And yet The Grapes of Wrath is in some ways an old-fashioned book, with roots in two major American fictional traditions: the masculine escape /adventure myth and the feminine sentimental/domestic tradition. The former features a sensitive young loner who retreats from civilization by lighting out for unknown frontier territory, while the latter highlights home-based values by creating, nurturing, and sustaining family and community relations through the performance of sentiment and affect. Historically, in nearly every regard, these two spheres appear to be separate and antagonistic, as aesthetically and thematically oppositional as Melville’s Moby-Dick and Stowe’s Uncle Tom’s Cabin, or Twain’s Adventures of Huckleberry Finn and Alcott’s Little Women, but Steinbeck, borrowing from both spheres and adding grimly realistic contemporary twists of his own, has woven them together in The Grapes of Wrath.

Tom Joad, an archetypal bad guy, a paroled, unrepentant killer, lights out for the West not alone, or even in the company of a select male comrade, as might be expected according to the delineations of what Nina Baym has famously dubbed “melodramas of beset manhood.” Far from being an isolate, Tom goes on the lam with his mother and his extended family; for the most part, their presence requires social propriety, not outlaw conduct. The Joad family vehicle, a Hudson Super-Six modified from passenger car to truck, becomes their “new hearth” and home, and acts as the site of matriarchal wisdom and the center of domestic relations during the migrant diaspora. Tom is indebted to ex-preacher Casy for guiding him toward social awareness and political action, but he is equally indebted to his own flesh and blood, especially Ma Joad, “citadel of the family,” who schools his sympathy for and affection toward common humanity.

Even though Ma is unable to move much beyond the limits of her nurturing wife/moth...

Biographie de l'auteur :

John Steinbeck, born in Salinas, California, in 1902, grew up in a fertile agricultural valley, about twenty-five miles from the Pacific Coast. Both the valley and the coast would serve as settings for some of his best fiction. In 1919 he went to Stanford University, where he intermittently enrolled in literature and writing courses until he left in 1925 without taking a degree. During the next five years he supported himself as a laborer and journalist in New York City, all the time working on his first novel, Cup of Gold (1929).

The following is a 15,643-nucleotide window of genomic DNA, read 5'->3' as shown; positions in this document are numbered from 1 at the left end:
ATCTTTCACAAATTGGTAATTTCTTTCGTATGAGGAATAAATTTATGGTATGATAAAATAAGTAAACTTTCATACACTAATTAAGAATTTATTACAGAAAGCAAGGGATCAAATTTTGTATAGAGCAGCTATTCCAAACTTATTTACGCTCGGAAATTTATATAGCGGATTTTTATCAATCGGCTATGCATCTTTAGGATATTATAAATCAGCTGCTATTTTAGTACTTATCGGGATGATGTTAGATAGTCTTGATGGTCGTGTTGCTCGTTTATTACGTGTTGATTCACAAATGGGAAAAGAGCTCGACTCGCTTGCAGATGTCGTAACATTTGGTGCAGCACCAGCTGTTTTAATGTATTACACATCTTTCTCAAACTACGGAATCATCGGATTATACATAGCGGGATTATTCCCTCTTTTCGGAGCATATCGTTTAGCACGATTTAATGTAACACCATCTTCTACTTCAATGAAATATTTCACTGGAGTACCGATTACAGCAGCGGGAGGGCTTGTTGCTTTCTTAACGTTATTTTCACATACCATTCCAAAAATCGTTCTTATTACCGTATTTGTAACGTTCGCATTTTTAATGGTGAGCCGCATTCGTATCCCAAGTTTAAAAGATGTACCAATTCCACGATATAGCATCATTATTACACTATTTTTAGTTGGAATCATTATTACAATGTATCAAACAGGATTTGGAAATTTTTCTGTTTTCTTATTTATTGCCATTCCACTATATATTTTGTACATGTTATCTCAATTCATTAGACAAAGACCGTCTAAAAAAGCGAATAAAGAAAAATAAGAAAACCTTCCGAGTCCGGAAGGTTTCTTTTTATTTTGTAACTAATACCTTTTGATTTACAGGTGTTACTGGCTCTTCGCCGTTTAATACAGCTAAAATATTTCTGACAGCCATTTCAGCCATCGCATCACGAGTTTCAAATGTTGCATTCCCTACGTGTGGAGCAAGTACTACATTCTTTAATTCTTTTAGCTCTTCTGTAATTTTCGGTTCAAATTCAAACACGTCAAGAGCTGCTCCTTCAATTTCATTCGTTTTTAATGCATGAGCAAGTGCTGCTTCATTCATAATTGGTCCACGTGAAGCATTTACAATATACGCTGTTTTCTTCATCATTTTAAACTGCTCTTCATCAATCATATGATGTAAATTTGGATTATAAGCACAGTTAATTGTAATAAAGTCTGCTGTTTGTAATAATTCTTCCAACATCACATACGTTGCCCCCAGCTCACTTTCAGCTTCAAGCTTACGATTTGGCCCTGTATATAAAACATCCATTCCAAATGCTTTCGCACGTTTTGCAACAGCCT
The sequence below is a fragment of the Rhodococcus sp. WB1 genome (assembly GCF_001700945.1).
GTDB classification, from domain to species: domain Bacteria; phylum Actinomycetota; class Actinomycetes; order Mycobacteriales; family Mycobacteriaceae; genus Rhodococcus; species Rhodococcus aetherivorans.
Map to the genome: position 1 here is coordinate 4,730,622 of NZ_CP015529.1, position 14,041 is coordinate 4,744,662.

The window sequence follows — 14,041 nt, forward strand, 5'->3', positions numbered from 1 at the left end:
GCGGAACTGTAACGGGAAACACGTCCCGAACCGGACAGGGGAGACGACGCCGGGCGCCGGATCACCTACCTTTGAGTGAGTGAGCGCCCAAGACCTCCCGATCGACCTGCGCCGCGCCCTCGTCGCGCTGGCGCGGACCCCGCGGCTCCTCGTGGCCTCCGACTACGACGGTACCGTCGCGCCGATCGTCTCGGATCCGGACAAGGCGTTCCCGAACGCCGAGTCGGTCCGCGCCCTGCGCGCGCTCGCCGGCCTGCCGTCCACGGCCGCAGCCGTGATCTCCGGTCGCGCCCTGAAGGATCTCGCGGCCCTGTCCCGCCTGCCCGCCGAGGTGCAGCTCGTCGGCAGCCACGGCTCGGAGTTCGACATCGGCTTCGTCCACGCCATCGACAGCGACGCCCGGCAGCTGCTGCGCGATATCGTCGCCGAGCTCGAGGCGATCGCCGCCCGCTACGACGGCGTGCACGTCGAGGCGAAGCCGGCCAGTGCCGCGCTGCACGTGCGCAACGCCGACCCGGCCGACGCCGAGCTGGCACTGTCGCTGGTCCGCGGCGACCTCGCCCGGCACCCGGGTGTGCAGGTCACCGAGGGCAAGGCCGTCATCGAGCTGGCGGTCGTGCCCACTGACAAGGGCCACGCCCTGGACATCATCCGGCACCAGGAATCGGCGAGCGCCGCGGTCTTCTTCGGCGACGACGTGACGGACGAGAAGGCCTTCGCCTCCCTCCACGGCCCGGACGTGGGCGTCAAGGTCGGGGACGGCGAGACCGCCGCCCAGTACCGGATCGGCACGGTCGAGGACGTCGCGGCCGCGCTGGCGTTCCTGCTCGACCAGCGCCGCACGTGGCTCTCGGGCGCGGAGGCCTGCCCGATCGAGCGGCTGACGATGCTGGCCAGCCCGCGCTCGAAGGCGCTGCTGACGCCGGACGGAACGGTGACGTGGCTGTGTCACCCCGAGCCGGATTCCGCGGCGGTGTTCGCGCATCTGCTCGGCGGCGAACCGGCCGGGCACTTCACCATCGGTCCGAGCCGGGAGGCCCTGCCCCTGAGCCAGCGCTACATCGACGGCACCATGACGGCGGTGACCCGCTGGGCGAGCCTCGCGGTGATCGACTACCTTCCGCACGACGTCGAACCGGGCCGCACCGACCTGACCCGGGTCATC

After marriage and a move to Pacific Grove, he published two California books, The Pastures of Heaven (1932) and To a God Unknown (1933), and worked on short stories later collected in The Long Valley (1938). Popular success and financial security came only with Tortilla Flat (1935), stories about Monterey’s paisanos. A ceaseless experimenter throughout his career, Steinbeck changed courses regularly. Three powerful novels of the late 1930s focused on the California laboring class: In Dubious Battle (1936), Of Mice and Men (1937), and the book considered by many his finest, The Grapes of Wrath (1939). The Grapes of Wrath won both the National Book Award and the Pulitzer Prize in 1939.
 
Early in the 1940s, Steinbeck became a filmmaker with The Forgotten Village (1941) and a serious student of marine biology with Sea of Cortez (1941). He devoted his services to the war, writing Bombs Away (1942) and the controversial play-novelette The Moon is Down (1942).Cannery Row (1945), The Wayward Bus (1948), another experimental drama, Burning Bright(1950), and The Log from the Sea of Cortez (1951) preceded publication of the monumental East of Eden (1952), an ambitious saga of the Salinas Valley and his own family’s history.
 
The last decades of his life were spent in New York City and Sag Harbor with his third wife, with whom he traveled widely. Later books include Sweet Thursday (1954), The Short Reign of Pippin IV: A Fabrication (1957), Once There Was a War (1958), The Winter of Our Discontent (1961),Travels with Charley in Search of America (1962), America and Americans (1966), and the posthumously published Journal of a Novel: The East of Eden Letters (1969), Viva Zapata!(1975), The Acts of King Arthur and His Noble Knights (1976), and Working Days: The Journals of The Grapes of Wrath (1989).
 
Steinbeck received the Nobel Prize in Literature in 1962, and, in 1964, he was presented with the United States Medal of Freedom by President Lyndon B. Johnson. Steinbeck died in New York in 1968. Today, more than thirty years after his death, he remains one of America's greatest writers and cultural figures. 

Robert DeMott, editor, is the Edwin and Ruth Kennedy Distinguished Professor at Ohio State University and author of Steinbeck's Typewriter, an award-winning book of critical essays.

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John Steinbeck